Colorado Springs, Colorado: We had a rough start to our long drive back home to Minnesota. Within 15 minutes of a 17 hour drive, we turned onto a highway entrance ramp. A woman, seeing a huge rig entering ahead of her, stepped on the gas to try and get around us before the lanes merged. Despite obviously seeing us, she lost control of her car while maneuvering around us and lunged into the side of our truck. We both pulled over to inspect for damage. The top of her mirror caught the lower portion of the driver’s side mirror. Thankfully our truck mirrors slide in and out as well as rotate inward, so our only damage was a small gouge that looked like a bug splatter on the back side of the mirror. We dismissed the issue and went on our way wondering what else was in store for us with this kind of start— blizzard? hail? tornados? The journey only began.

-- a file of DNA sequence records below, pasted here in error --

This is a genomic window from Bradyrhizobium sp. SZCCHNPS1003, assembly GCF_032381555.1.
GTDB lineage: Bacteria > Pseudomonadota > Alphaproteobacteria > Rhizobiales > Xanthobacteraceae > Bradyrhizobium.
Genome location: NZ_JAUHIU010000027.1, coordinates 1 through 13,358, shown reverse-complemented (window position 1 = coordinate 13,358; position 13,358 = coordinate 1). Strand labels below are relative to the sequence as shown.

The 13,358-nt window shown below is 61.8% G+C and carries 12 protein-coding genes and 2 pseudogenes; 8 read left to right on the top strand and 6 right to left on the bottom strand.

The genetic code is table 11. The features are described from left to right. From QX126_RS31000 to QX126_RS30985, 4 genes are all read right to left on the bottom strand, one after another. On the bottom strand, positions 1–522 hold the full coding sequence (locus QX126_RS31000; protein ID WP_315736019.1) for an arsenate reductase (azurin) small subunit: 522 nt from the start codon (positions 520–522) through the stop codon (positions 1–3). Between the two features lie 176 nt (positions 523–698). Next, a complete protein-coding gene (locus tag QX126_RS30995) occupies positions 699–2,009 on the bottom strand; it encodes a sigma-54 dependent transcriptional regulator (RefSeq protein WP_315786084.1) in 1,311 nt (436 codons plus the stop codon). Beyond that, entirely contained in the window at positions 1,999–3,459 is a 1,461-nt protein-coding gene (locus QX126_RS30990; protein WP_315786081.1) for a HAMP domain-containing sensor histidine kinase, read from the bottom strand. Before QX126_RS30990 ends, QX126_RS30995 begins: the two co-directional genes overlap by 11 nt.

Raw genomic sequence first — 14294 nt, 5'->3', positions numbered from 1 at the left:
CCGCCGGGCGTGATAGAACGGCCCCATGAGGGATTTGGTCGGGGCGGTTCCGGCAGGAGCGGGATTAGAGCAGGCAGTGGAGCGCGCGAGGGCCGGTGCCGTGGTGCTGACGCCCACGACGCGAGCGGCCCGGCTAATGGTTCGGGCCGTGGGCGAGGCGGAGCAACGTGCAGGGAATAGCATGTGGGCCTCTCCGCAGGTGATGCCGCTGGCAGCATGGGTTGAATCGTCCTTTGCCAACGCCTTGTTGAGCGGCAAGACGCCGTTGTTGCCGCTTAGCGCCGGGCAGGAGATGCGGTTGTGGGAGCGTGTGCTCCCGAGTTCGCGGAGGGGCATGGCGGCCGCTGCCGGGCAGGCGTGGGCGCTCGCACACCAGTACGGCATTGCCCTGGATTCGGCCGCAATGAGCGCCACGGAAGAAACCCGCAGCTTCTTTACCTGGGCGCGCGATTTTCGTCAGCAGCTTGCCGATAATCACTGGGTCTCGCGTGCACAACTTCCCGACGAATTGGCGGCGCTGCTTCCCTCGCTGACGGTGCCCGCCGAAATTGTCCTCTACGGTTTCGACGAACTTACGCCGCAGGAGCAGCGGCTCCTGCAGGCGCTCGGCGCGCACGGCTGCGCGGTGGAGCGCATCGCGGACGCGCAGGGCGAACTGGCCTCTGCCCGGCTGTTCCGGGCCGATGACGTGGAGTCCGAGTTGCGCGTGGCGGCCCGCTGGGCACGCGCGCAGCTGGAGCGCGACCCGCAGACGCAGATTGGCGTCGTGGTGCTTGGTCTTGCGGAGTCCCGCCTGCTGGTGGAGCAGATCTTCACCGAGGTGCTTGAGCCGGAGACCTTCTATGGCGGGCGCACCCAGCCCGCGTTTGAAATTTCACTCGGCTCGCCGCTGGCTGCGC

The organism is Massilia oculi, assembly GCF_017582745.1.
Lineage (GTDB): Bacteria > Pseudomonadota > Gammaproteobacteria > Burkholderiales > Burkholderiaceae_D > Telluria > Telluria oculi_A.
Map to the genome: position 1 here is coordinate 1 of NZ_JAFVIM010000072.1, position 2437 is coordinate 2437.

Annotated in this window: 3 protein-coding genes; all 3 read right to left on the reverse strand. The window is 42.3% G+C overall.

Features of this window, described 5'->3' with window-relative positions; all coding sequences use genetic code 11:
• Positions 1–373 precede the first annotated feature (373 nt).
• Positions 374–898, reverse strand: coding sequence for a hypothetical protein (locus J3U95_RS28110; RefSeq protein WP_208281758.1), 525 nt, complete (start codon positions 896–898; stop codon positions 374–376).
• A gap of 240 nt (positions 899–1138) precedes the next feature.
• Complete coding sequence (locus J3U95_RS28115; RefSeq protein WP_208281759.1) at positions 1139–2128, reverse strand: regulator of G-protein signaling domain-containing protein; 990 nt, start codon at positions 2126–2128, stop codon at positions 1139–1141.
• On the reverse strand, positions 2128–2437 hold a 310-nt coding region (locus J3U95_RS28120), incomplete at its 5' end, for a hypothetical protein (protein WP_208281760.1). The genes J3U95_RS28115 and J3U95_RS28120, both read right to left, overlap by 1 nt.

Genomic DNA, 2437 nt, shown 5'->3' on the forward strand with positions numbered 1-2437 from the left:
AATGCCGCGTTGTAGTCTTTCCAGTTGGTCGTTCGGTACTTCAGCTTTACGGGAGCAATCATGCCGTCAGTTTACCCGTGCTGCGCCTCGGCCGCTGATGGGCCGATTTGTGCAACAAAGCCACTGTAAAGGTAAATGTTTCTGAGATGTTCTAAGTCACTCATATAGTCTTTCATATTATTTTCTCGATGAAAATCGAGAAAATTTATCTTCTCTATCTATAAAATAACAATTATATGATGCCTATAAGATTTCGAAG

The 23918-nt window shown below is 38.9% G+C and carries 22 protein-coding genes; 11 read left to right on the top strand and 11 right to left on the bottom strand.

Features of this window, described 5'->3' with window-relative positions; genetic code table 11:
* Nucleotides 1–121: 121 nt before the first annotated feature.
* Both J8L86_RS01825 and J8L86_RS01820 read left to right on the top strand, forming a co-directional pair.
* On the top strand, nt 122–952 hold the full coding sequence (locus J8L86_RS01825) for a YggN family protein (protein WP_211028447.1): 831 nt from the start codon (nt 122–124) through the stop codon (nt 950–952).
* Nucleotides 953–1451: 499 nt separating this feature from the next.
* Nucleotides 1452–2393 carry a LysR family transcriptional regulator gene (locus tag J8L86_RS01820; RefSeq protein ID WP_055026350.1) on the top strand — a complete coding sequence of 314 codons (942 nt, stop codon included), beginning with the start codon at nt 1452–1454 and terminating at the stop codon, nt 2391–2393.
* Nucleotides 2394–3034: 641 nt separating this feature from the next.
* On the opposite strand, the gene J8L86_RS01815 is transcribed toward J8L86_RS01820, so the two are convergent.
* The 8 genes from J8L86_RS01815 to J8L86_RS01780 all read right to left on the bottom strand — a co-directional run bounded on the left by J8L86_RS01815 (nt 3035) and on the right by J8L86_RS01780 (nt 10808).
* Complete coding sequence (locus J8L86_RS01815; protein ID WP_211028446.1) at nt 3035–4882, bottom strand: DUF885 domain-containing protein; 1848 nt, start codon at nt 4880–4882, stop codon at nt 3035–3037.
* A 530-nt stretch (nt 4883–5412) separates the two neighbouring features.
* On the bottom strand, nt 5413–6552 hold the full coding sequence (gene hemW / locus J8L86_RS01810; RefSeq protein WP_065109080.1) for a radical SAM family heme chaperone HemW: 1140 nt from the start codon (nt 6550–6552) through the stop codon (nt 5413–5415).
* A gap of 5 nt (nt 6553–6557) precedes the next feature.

These crazy stories made different kinds of memories for sure, but I am glad Mom does not use internet. She would not welcome the tales of vehicles losing wheels, panhandler confrontations, close encounters of the animal kind, and accidents. No sense her worrying about us, God’s brought us through it all.

Until we meet again,
Regina